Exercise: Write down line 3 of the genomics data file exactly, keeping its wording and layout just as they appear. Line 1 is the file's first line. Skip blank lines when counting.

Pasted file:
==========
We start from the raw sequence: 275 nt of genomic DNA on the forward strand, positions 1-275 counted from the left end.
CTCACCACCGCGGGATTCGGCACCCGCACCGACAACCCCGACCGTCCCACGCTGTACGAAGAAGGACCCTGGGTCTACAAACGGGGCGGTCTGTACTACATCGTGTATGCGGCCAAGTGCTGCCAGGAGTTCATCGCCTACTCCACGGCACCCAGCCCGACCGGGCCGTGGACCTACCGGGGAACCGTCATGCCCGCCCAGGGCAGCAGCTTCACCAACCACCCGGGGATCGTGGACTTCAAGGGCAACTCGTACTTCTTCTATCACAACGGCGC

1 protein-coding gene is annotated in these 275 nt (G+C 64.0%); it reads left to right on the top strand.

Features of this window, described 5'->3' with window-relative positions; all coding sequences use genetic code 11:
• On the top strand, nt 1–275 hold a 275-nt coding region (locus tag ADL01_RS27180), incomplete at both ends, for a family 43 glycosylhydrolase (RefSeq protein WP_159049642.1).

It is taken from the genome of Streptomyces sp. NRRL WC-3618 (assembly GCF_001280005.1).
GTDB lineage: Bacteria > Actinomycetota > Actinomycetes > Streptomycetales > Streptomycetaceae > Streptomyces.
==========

1 protein-coding gene is annotated in these 275 nt (G+C 64.0%); it reads left to right on the top strand.